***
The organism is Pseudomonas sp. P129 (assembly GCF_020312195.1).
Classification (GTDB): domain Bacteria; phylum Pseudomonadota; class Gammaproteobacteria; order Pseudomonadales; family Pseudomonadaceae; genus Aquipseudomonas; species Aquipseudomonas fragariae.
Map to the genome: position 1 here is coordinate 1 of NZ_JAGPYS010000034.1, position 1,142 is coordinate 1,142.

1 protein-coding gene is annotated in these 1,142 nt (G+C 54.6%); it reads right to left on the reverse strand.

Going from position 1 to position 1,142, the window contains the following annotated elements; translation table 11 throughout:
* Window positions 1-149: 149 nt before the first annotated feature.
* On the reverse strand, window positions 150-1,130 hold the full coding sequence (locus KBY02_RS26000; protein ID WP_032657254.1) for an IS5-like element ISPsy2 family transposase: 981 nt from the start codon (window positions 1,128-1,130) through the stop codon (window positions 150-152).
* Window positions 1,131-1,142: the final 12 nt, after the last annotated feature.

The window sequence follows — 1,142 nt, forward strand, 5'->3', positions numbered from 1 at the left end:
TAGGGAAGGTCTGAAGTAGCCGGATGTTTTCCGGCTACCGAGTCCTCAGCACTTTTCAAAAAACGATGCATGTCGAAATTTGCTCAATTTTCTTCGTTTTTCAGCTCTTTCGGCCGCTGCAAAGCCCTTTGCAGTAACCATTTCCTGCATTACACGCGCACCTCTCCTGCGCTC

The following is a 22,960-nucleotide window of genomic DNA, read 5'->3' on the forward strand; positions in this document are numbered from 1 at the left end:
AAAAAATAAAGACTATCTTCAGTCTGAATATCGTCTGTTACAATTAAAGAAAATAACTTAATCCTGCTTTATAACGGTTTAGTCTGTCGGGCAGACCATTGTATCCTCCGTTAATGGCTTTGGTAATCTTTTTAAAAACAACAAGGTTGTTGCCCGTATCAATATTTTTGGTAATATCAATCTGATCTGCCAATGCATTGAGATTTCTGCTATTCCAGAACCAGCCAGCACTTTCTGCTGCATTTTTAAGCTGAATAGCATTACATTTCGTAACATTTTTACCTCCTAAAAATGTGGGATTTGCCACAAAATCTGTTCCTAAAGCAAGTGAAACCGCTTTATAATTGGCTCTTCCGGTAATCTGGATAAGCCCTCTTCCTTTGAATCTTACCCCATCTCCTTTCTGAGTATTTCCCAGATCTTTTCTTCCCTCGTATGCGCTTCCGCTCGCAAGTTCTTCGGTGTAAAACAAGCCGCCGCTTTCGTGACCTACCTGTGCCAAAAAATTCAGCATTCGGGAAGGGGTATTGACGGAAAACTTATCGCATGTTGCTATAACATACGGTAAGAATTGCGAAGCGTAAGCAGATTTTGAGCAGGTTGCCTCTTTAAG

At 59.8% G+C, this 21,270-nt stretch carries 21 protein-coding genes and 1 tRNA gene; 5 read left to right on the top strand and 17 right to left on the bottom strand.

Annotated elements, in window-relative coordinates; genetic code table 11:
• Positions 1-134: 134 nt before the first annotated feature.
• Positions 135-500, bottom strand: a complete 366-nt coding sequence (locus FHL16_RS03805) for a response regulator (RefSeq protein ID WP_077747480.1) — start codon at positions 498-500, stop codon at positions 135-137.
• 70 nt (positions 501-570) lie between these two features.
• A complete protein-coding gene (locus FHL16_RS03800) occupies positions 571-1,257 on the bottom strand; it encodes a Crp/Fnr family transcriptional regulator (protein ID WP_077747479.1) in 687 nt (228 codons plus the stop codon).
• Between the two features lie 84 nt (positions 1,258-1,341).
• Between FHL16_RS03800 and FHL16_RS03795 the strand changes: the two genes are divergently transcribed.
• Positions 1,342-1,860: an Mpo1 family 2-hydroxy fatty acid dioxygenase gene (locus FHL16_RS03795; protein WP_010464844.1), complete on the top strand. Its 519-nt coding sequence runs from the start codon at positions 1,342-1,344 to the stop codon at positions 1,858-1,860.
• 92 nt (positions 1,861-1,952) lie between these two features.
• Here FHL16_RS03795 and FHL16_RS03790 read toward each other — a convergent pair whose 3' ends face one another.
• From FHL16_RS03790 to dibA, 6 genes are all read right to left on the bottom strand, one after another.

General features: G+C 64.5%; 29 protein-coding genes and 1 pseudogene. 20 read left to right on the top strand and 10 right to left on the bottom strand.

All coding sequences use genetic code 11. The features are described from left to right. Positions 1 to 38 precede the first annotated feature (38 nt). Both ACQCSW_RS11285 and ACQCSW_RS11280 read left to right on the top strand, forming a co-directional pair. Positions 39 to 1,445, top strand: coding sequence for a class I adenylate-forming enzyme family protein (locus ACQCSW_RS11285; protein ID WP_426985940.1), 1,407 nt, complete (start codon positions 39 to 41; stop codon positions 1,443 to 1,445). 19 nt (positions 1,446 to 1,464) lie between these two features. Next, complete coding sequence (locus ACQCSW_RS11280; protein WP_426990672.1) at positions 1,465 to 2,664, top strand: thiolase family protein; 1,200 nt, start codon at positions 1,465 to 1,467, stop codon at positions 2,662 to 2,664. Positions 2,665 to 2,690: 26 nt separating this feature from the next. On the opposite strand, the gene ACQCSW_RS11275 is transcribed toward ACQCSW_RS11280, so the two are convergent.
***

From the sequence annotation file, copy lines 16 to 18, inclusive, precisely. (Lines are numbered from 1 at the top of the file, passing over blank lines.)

• Positions 135-500, bottom strand: a complete 366-nt coding sequence (locus FHL16_RS03805) for a response regulator (RefSeq protein ID WP_077747480.1) — start codon at positions 498-500, stop codon at positions 135-137.
• 70 nt (positions 501-570) lie between these two features.
• A complete protein-coding gene (locus FHL16_RS03800) occupies positions 571-1,257 on the bottom strand; it encodes a Crp/Fnr family transcriptional regulator (protein ID WP_077747479.1) in 687 nt (228 codons plus the stop codon).